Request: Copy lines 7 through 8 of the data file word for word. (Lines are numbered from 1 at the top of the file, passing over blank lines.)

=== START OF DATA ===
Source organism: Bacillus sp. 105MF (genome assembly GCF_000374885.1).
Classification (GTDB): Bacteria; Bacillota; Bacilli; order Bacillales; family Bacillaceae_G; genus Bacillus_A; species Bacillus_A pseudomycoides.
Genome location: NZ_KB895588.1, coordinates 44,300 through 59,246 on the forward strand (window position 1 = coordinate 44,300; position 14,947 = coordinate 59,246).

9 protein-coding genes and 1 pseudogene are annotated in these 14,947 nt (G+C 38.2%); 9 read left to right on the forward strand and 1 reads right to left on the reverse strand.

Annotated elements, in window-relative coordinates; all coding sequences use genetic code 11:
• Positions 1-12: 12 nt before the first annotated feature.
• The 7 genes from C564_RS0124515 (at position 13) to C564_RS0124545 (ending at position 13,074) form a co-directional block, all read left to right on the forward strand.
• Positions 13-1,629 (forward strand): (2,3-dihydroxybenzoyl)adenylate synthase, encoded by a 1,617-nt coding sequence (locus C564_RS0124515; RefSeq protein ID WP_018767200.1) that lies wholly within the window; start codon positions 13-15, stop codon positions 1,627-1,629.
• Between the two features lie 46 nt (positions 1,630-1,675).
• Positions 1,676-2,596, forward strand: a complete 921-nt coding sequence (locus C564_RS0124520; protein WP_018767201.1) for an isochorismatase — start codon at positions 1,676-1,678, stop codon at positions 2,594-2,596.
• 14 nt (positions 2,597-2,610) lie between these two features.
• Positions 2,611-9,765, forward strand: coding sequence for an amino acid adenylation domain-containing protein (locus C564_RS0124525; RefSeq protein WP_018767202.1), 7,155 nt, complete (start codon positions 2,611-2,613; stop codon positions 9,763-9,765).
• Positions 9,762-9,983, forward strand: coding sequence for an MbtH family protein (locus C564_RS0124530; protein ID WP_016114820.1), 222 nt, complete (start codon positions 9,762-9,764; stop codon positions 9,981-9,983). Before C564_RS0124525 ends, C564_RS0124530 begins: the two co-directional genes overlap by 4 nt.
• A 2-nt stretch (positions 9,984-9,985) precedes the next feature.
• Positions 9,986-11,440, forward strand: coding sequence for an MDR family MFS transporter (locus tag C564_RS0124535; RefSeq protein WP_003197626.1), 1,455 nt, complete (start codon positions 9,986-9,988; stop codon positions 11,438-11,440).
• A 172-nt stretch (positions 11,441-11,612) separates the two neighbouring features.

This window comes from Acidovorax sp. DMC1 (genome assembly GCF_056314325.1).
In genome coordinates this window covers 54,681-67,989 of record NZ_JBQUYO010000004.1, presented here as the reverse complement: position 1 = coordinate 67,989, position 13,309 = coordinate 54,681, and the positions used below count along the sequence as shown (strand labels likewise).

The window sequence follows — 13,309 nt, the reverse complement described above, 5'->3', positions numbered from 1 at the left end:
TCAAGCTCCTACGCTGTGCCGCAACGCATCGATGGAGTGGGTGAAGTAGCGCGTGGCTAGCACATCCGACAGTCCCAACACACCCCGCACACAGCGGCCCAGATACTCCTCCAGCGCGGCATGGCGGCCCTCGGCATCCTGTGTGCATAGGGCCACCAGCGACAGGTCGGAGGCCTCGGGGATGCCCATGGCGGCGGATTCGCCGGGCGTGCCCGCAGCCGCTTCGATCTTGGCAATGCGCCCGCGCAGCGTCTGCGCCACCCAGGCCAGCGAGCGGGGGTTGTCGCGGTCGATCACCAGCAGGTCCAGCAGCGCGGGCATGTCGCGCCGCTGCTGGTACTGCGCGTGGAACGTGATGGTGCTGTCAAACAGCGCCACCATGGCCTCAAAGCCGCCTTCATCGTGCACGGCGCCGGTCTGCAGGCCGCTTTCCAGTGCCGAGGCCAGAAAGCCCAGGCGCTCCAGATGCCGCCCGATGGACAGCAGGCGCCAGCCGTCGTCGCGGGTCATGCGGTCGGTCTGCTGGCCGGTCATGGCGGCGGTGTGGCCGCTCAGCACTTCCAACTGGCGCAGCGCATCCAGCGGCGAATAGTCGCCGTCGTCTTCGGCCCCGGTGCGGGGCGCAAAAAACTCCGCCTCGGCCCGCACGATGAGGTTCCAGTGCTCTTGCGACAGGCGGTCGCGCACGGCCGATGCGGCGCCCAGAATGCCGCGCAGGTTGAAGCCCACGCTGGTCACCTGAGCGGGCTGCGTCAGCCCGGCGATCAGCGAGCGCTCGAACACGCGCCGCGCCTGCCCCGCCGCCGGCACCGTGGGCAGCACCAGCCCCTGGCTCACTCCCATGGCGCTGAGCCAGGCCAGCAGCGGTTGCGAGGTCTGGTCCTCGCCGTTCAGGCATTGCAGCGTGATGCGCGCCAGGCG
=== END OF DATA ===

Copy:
• The 7 genes from C564_RS0124515 (at position 13) to C564_RS0124545 (ending at position 13,074) form a co-directional block, all read left to right on the forward strand.
• Positions 13-1,629 (forward strand): (2,3-dihydroxybenzoyl)adenylate synthase, encoded by a 1,617-nt coding sequence (locus C564_RS0124515; RefSeq protein ID WP_018767200.1) that lies wholly within the window; start codon positions 13-15, stop codon positions 1,627-1,629.